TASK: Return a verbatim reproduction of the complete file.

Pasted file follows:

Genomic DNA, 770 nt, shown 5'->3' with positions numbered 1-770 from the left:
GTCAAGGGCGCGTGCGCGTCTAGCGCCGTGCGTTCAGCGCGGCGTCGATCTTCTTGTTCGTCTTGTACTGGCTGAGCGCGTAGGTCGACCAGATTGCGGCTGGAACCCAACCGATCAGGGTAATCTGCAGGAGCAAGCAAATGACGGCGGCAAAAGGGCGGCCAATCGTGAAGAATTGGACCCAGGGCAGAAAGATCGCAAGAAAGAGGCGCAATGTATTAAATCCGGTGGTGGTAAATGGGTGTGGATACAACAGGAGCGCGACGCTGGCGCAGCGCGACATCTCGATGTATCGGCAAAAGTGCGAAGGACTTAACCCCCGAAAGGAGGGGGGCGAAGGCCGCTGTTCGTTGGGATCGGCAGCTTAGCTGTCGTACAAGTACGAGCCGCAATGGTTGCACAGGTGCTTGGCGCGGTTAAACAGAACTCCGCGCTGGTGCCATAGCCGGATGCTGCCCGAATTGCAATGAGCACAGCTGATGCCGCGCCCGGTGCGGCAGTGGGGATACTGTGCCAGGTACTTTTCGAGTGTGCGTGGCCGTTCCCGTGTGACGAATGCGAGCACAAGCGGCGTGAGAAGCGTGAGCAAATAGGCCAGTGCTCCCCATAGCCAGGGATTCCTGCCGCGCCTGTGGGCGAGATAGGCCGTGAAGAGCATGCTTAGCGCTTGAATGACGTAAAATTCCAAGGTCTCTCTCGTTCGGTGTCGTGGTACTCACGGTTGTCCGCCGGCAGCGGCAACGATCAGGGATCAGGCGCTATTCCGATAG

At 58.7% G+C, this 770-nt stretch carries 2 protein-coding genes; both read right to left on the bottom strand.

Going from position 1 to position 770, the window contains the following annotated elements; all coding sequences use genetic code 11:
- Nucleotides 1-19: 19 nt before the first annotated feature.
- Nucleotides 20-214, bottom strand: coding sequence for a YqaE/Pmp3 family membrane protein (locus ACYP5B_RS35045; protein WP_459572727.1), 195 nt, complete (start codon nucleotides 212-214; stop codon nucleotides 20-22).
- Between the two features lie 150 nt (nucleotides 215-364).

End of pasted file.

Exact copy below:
Genomic DNA, 770 nt, shown 5'->3' with positions numbered 1-770 from the left:
GTCAAGGGCGCGTGCGCGTCTAGCGCCGTGCGTTCAGCGCGGCGTCGATCTTCTTGTTCGTCTTGTACTGGCTGAGCGCGTAGGTCGACCAGATTGCGGCTGGAACCCAACCGATCAGGGTAATCTGCAGGAGCAAGCAAATGACGGCGGCAAAAGGGCGGCCAATCGTGAAGAATTGGACCCAGGGCAGAAAGATCGCAAGAAAGAGGCGCAATGTATTAAATCCGGTGGTGGTAAATGGGTGTGGATACAACAGGAGCGCGACGCTGGCGCAGCGCGACATCTCGATGTATCGGCAAAAGTGCGAAGGACTTAACCCCCGAAAGGAGGGGGGCGAAGGCCGCTGTTCGTTGGGATCGGCAGCTTAGCTGTCGTACAAGTACGAGCCGCAATGGTTGCACAGGTGCTTGGCGCGGTTAAACAGAACTCCGCGCTGGTGCCATAGCCGGATGCTGCCCGAATTGCAATGAGCACAGCTGATGCCGCGCCCGGTGCGGCAGTGGGGATACTGTGCCAGGTACTTTTCGAGTGTGCGTGGCCGTTCCCGTGTGACGAATGCGAGCACAAGCGGCGTGAGAAGCGTGAGCAAATAGGCCAGTGCTCCCCATAGCCAGGGATTCCTGCCGCGCCTGTGGGCGAGATAGGCCGTGAAGAGCATGCTTAGCGCTTGAATGACGTAAAATTCCAAGGTCTCTCTCGTTCGGTGTCGTGGTACTCACGGTTGTCCGCCGGCAGCGGCAACGATCAGGGATCAGGCGCTATTCCGATAG

At 58.7% G+C, this 770-nt stretch carries 2 protein-coding genes; both read right to left on the bottom strand.

Going from position 1 to position 770, the window contains the following annotated elements; all coding sequences use genetic code 11:
- Nucleotides 1-19: 19 nt before the first annotated feature.
- Nucleotides 20-214, bottom strand: coding sequence for a YqaE/Pmp3 family membrane protein (locus ACYP5B_RS35045; protein WP_459572727.1), 195 nt, complete (start codon nucleotides 212-214; stop codon nucleotides 20-22).
- Between the two features lie 150 nt (nucleotides 215-364).